What is the mechanism by which acupuncture works?

Scientific research into the mechanism of action of acupuncture began around 1950 when an important pharmacological study was published by a group at Peking University. They demonstrated that an induction time of 15 to 20 minutes is required for the development of an analgesic effect and proposed the participation of chemical substances in the analgesic actions of acupuncture [4]. Endogenous opioid peptides (EOPs) were considered major candidates for a role in acupuncture’s action, as electro-acupuncture analgesia (EAA) is antagonized by the opioid receptor antagonist naloxone [5]. Furthermore, an increase in EOPs in plasma or cerebrospinal fluid (CSF) has been observed in humans following EAA [6]. Han’s group in Peking University demonstrated a frequency-dependent involvement of different EOPs in electro-acupuncture- (EA)-induced analgesia, using various methods to identify the different opioid receptors and their endogenous agonists. Based on several lines of evidence, Han concluded that low-frequency (2 Hz) EAA is induced by the activation of mu- and delta-opioid receptors via the release of enkephalin, beta-endorphin, and endomorphin in supraspinal CNS regions, whereas the effects of high-frequency (100 Hz) EAA involve the actions of dynorphin on kappa opioid receptors in the spinal cord [7]. Figure 1 summarizes the mechanisms of EAA at different frequencies.

It should be noted, however, that patients treated for symptoms of pain in acupuncture clinics usually obtain pain relief immediately, with no induction time, and this may be due to gentle manipulation of the fine needle. Therefore, different mechanisms may need to be considered to explain the immediate effects of acupuncture. One possible mechanism to explain the immediate suppression of pain by conditioning stimulation is known as diffuse noxious inhibitory controls (DNIC), first reported by Le Bars et al. [8] based on studies in anesthetized rats. According to DNIC, a noxious stimulus applied to any region of the body can induce immediate suppression of pain transmission in neurons of the trigeminal caudalis and/or the spinal dorsal horn. Bing et al. [9] demonstrated clearly that manual acupuncture to the Zusanli (ST36) can induce DNIC-like suppression and that the effect is partially antagonized by naloxone.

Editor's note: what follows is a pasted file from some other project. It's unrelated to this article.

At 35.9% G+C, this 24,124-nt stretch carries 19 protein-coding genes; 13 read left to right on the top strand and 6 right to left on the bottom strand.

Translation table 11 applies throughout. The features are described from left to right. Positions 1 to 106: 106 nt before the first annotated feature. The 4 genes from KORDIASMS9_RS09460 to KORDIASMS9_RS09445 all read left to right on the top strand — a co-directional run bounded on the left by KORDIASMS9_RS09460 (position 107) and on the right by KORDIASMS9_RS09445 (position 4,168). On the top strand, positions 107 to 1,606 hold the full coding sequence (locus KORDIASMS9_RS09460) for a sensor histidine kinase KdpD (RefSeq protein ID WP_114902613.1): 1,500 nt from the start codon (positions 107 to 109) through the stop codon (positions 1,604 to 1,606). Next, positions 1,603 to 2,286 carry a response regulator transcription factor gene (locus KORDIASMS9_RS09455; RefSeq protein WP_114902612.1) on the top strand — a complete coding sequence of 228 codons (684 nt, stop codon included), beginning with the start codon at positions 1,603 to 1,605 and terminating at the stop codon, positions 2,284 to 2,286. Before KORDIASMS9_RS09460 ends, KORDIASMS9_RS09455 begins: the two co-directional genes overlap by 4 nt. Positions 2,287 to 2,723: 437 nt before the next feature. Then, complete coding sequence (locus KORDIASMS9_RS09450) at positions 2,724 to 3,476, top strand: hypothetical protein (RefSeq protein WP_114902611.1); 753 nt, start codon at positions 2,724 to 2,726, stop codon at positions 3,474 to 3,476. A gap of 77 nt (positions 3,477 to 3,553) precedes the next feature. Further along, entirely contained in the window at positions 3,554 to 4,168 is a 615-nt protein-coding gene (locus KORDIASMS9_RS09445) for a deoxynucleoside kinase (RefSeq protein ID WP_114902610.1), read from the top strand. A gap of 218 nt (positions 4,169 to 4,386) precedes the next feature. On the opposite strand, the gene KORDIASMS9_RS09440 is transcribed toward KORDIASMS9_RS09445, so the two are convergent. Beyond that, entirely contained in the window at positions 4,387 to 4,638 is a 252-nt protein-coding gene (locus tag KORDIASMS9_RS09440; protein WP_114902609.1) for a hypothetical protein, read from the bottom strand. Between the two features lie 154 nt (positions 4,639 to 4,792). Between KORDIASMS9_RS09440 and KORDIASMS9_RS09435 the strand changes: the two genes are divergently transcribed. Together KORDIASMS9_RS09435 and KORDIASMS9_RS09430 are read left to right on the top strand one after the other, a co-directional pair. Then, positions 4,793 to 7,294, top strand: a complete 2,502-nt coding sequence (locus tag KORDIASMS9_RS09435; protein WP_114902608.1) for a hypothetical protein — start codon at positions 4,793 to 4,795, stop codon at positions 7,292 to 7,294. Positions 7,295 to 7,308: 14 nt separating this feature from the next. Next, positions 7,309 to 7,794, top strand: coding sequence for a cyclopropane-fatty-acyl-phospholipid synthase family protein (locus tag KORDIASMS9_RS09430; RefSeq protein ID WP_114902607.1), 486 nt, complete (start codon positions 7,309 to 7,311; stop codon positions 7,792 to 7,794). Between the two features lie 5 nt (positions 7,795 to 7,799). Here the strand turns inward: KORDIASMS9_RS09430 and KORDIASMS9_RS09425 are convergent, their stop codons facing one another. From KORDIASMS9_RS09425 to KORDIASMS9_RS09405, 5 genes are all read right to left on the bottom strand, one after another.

The mechanism of DNIC requires activation of thin afferent fibers (A-delta and C fibers), as these are activated by a noxious pinch, immersion into a hot-water bath, or injection of analgesic substances into muscle [10]. Therefore, afferent DNIC input are derived from nociceptors responsive to mechanical, thermal, and chemical stimuli. These receptors are distributed in skin, muscle, and viscera throughout the entire body. The characteristics of these afferent inputs are very similar to those of polymodal receptors (PMR)